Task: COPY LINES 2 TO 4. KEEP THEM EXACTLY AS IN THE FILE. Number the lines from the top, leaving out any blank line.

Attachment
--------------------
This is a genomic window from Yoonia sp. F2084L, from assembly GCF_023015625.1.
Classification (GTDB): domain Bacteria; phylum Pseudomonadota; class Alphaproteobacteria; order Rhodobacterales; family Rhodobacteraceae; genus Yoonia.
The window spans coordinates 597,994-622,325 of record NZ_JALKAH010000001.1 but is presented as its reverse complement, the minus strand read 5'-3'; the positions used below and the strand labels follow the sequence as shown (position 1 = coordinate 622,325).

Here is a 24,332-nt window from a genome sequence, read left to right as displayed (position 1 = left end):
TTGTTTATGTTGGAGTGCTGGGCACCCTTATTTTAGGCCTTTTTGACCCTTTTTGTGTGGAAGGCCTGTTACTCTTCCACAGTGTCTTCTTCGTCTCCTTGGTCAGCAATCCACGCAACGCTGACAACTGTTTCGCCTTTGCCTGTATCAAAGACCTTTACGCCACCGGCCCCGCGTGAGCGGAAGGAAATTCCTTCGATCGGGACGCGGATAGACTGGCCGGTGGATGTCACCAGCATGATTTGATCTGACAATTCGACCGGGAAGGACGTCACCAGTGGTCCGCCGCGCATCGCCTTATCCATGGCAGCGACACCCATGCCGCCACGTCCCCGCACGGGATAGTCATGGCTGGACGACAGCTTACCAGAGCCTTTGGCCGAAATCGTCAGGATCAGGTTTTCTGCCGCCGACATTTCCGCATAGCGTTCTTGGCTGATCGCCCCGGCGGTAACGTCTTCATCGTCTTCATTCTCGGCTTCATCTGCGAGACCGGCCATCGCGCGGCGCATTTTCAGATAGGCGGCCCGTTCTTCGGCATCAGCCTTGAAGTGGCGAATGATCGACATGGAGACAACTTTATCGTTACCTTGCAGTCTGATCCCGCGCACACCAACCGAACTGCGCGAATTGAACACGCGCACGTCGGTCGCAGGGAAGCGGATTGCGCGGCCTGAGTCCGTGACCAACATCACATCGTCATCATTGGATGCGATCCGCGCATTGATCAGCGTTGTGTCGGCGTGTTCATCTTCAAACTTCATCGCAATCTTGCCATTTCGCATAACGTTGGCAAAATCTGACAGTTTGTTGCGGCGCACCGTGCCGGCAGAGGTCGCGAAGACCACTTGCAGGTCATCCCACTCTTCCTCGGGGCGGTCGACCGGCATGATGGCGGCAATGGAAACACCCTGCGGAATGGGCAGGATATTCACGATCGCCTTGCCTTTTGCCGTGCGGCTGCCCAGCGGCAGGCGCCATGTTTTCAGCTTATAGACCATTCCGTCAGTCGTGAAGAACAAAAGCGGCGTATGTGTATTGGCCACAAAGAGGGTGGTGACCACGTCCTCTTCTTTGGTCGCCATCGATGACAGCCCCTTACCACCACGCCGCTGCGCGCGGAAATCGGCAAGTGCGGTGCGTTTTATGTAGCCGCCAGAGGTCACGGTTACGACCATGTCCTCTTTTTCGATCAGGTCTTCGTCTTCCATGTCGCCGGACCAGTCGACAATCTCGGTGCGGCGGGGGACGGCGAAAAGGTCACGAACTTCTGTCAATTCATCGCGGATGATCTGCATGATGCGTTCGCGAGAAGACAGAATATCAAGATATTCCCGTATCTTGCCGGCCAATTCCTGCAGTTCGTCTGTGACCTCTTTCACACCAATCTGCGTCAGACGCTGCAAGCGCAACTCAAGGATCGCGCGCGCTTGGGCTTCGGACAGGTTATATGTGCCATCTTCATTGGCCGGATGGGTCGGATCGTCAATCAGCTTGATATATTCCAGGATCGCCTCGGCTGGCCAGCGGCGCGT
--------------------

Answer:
Classification (GTDB): domain Bacteria; phylum Pseudomonadota; class Alphaproteobacteria; order Rhodobacterales; family Rhodobacteraceae; genus Yoonia.
The window spans coordinates 597,994-622,325 of record NZ_JALKAH010000001.1 but is presented as its reverse complement, the minus strand read 5'-3'; the positions used below and the strand labels follow the sequence as shown (position 1 = coordinate 622,325).

Here is a 24,332-nt window from a genome sequence, read left to right as displayed (position 1 = left end):